HDR Photography Basics

HDR Photography Basics

HDR photography is popular among nature photographers and others who work with natural light, such as real estate photographers. That’s because sunlight can create a higher contrast between highlights and shadows than the camera can capture. Exposure compensation may help, but often it’s not enough. You need to expand the camera’s ability to capture dynamic range. And that’s exactly what High Dynamic Range (HDR) photography stands for.

What Is HDR Photography?

HDR photography is a technique that allows you to capture scenery with a wide dynamic range. It helps you preserve the details of the very bright and dark areas and create the perfect exposure that resembles how the human eye sees the scene.

Photo by Mike Burke on Unsplash

For example, on a cloudy day, the sky may be a bright gray and require a fast shutter speed for good exposure. However, because it is overcast, the objects close to the ground are in the shadow and require a longer exposure time. Another example is photographing a room with sunlight coming through the windows. The interior is much darker than the windows, which results in overexposed or underexposed areas. HDR photography allows you to create the perfect photograph by taking multiple identical shots except for exposure settings and smartly overlapping them.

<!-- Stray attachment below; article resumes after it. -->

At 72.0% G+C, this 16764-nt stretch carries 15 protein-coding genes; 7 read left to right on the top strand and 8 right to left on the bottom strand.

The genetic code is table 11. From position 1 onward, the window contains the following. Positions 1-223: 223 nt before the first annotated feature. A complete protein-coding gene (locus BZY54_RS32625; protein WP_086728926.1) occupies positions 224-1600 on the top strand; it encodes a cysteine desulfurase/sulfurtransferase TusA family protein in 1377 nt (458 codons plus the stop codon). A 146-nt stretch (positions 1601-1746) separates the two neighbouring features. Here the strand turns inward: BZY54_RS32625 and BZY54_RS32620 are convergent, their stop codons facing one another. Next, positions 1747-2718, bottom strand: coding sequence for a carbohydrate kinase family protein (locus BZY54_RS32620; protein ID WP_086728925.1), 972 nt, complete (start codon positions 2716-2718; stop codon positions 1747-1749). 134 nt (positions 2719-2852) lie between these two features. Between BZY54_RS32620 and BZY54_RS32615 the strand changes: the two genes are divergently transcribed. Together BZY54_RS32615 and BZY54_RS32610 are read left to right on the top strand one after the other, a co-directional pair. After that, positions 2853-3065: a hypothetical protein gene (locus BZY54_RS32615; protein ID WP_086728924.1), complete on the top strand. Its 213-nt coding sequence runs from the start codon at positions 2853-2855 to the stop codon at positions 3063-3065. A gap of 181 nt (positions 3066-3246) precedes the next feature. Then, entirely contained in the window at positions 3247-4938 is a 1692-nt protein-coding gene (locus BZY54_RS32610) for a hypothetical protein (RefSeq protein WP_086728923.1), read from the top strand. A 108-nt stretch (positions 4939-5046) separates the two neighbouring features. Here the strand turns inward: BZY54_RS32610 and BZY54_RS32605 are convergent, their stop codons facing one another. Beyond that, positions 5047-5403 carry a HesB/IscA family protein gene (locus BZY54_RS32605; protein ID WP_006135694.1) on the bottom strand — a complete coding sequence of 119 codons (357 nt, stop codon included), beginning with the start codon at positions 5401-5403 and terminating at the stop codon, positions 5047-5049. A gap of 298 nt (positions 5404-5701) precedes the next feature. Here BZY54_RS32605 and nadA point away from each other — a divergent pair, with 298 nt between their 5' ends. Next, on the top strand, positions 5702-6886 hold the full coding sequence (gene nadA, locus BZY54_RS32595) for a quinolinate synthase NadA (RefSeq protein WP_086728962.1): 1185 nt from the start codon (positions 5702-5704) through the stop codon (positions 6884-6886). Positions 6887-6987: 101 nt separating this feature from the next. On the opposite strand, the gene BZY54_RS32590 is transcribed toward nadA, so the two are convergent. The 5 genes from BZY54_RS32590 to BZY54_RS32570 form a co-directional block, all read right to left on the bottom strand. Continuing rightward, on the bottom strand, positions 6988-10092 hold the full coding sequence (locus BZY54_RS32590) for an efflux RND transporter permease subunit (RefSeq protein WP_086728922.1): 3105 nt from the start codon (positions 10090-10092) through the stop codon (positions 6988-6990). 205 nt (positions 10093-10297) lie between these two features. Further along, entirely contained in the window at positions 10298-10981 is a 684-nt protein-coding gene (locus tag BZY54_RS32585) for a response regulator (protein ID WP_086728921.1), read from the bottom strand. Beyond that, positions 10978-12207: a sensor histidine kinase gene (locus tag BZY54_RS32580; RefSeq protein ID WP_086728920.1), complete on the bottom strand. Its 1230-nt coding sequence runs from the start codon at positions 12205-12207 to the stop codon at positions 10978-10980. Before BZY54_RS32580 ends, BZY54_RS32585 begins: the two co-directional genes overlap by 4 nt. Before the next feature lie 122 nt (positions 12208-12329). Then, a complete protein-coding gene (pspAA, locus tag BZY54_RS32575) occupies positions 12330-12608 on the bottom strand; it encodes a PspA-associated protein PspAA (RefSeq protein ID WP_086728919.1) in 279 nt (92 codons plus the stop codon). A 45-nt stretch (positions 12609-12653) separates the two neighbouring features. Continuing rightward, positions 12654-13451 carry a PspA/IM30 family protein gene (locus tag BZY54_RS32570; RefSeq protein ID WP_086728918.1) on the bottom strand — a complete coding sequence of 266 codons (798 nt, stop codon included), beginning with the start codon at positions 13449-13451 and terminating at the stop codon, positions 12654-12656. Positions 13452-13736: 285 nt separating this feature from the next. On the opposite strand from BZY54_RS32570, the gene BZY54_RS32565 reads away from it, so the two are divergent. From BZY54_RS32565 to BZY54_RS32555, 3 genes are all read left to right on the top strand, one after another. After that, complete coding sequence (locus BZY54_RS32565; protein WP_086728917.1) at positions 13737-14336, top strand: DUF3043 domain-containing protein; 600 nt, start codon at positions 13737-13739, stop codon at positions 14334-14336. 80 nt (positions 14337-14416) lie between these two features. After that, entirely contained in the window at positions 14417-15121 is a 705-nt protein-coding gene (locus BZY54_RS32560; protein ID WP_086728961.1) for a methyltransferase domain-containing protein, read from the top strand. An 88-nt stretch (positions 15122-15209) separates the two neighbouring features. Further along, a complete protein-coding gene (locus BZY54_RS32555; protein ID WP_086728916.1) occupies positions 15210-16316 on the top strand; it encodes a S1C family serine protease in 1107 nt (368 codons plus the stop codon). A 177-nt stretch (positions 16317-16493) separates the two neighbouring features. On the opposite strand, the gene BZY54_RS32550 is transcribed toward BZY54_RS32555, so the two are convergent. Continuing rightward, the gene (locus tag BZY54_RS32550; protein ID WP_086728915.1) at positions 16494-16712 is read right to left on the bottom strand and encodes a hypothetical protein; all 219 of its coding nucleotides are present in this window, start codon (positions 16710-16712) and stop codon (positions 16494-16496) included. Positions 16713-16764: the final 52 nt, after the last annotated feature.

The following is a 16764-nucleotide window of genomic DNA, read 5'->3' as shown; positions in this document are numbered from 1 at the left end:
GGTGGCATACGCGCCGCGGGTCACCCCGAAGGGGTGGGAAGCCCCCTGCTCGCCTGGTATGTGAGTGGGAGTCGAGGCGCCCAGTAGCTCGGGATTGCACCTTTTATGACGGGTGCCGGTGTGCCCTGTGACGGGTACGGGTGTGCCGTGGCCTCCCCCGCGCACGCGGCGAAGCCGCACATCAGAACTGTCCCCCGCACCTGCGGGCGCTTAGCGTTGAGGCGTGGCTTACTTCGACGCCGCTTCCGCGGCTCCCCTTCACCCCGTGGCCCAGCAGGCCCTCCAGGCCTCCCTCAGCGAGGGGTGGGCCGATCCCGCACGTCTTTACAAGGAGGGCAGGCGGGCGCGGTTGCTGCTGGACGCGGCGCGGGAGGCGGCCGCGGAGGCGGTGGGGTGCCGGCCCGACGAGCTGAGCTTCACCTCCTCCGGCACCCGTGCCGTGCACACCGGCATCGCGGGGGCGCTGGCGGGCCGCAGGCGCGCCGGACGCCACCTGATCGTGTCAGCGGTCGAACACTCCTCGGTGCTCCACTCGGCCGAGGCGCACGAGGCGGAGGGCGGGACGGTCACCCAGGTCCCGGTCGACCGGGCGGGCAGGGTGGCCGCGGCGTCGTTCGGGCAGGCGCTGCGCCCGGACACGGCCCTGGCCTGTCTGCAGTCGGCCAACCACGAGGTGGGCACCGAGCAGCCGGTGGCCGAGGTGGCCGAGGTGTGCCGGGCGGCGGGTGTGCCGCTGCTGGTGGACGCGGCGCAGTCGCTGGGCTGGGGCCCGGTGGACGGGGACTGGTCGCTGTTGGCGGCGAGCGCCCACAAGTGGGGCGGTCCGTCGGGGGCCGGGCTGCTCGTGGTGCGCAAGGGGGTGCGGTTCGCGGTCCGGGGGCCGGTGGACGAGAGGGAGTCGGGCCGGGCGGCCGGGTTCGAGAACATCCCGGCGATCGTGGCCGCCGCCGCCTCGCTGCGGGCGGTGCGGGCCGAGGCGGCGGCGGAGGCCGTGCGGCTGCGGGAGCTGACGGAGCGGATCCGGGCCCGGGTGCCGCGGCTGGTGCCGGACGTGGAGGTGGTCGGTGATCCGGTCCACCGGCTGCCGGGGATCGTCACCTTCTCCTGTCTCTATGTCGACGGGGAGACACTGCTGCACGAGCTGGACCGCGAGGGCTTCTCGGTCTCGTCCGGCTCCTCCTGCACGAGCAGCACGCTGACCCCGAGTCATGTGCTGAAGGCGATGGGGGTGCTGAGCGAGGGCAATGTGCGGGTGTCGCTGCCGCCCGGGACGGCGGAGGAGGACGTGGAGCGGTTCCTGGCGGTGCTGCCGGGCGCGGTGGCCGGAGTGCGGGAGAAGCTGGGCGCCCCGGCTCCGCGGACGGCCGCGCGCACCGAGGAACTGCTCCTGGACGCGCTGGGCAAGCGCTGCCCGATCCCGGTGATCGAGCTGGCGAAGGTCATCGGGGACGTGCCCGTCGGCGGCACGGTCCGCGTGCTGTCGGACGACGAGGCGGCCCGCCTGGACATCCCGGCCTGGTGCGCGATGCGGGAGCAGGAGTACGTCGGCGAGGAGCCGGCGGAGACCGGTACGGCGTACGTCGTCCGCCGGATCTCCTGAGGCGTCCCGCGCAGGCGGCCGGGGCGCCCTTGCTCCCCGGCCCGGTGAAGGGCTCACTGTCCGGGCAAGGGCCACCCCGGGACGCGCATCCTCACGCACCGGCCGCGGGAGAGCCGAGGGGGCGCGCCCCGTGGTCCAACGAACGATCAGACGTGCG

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How to Create HDR Photographs

One can create HDR photographs by taking multiple identical shots of a scene and overlapping them using software that supports HDR editing (e.g., Adobe Photoshop, Adobe Lightroom, Luminar, Affinity Photo, etc.). For optimal results, the camera should be on a tripod to avoid the slightest alteration of the framing. The photographer changes the exposure from one shot to another to ensure highlights and shadows are perfectly exposed in one of the shots. For example, the photographer may change ISO or shutter speed (one step at a time) or use the exposure compensation function. At least three images are required.

HDR merge in Affinity Photo

Another method to create HDR photographs is to use the camera’s HDR mode. Most modern DSLRs provide one. In this scenario, you tell the camera how many photos to take and how much difference in exposure between them. Then, frame your composition and press the shutter release, letting the camera take the shots and produce the HDR image. While this method is safer than the manual one, you should still consider using a tripod to avoid moving the camera.


HDR photography may save a situation where getting the exposure right is impossible. And if you use a camera that provides an HDR mode, you don’t have to do much. However, please don’t overdo it. HDR photography is sometimes used just to create more impressive scenery, and the result is slightly artificial (especially in the case of nature photographs). Use techniques that follow your artistic vision and respect your principles.

Cover photo by Andreas M on Unsplash

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